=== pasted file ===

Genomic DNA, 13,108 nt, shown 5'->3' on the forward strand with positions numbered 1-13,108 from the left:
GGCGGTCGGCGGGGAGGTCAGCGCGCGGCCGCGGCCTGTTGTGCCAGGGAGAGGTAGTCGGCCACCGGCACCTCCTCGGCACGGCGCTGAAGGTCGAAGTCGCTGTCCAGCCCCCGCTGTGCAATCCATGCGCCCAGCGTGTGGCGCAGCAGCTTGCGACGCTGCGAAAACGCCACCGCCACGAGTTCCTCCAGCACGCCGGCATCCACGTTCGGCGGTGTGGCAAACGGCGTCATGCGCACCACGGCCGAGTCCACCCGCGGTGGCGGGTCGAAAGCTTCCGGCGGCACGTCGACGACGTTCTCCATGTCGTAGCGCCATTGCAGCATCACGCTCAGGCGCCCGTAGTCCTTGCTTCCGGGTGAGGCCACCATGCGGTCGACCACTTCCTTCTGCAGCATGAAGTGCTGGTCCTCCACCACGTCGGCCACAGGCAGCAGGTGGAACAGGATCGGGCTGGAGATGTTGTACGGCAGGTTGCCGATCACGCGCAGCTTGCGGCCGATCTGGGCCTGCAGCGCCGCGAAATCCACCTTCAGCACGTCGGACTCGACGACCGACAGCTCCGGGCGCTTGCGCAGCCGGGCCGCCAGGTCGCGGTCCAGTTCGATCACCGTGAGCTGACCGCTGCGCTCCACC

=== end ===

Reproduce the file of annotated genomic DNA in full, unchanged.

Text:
Genomic DNA, 13,108 nt, shown 5'->3' on the forward strand with positions numbered 1-13,108 from the left:
GGCGGTCGGCGGGGAGGTCAGCGCGCGGCCGCGGCCTGTTGTGCCAGGGAGAGGTAGTCGGCCACCGGCACCTCCTCGGCACGGCGCTGAAGGTCGAAGTCGCTGTCCAGCCCCCGCTGTGCAATCCATGCGCCCAGCGTGTGGCGCAGCAGCTTGCGACGCTGCGAAAACGCCACCGCCACGAGTTCCTCCAGCACGCCGGCATCCACGTTCGGCGGTGTGGCAAACGGCGTCATGCGCACCACGGCCGAGTCCACCCGCGGTGGCGGGTCGAAAGCTTCCGGCGGCACGTCGACGACGTTCTCCATGTCGTAGCGCCATTGCAGCATCACGCTCAGGCGCCCGTAGTCCTTGCTTCCGGGTGAGGCCACCATGCGGTCGACCACTTCCTTCTGCAGCATGAAGTGCTGGTCCTCCACCACGTCGGCCACAGGCAGCAGGTGGAACAGGATCGGGCTGGAGATGTTGTACGGCAGGTTGCCGATCACGCGCAGCTTGCGGCCGATCTGGGCCTGCAGCGCCGCGAAATCCACCTTCAGCACGTCGGACTCGACGACCGACAGCTCCGGGCGCTTGCGCAGCCGGGCCGCCAGGTCGCGGTCCAGTTCGATCACCGTGAGCTGACCGCTGCGCTCCACC